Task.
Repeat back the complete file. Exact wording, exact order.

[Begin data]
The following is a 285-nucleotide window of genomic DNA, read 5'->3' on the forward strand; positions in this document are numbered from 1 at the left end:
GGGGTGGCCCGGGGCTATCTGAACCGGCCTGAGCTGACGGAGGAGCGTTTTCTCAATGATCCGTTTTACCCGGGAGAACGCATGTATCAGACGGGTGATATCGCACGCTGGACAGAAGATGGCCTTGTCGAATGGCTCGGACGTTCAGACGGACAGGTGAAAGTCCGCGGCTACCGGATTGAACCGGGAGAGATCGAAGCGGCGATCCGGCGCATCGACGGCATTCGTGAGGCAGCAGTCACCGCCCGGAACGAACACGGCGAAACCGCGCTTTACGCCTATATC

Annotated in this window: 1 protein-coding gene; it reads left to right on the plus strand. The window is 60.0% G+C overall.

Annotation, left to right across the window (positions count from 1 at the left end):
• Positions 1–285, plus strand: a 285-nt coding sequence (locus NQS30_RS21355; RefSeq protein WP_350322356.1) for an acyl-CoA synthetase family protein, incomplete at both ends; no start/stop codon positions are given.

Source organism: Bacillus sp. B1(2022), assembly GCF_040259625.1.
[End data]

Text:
The following is a 285-nucleotide window of genomic DNA, read 5'->3' on the forward strand; positions in this document are numbered from 1 at the left end:
GGGGTGGCCCGGGGCTATCTGAACCGGCCTGAGCTGACGGAGGAGCGTTTTCTCAATGATCCGTTTTACCCGGGAGAACGCATGTATCAGACGGGTGATATCGCACGCTGGACAGAAGATGGCCTTGTCGAATGGCTCGGACGTTCAGACGGACAGGTGAAAGTCCGCGGCTACCGGATTGAACCGGGAGAGATCGAAGCGGCGATCCGGCGCATCGACGGCATTCGTGAGGCAGCAGTCACCGCCCGGAACGAACACGGCGAAACCGCGCTTTACGCCTATATC

Annotated in this window: 1 protein-coding gene; it reads left to right on the plus strand. The window is 60.0% G+C overall.

Annotation, left to right across the window (positions count from 1 at the left end):
• Positions 1–285, plus strand: a 285-nt coding sequence (locus NQS30_RS21355; RefSeq protein WP_350322356.1) for an acyl-CoA synthetase family protein, incomplete at both ends; no start/stop codon positions are given.

Source organism: Bacillus sp. B1(2022), assembly GCF_040259625.1.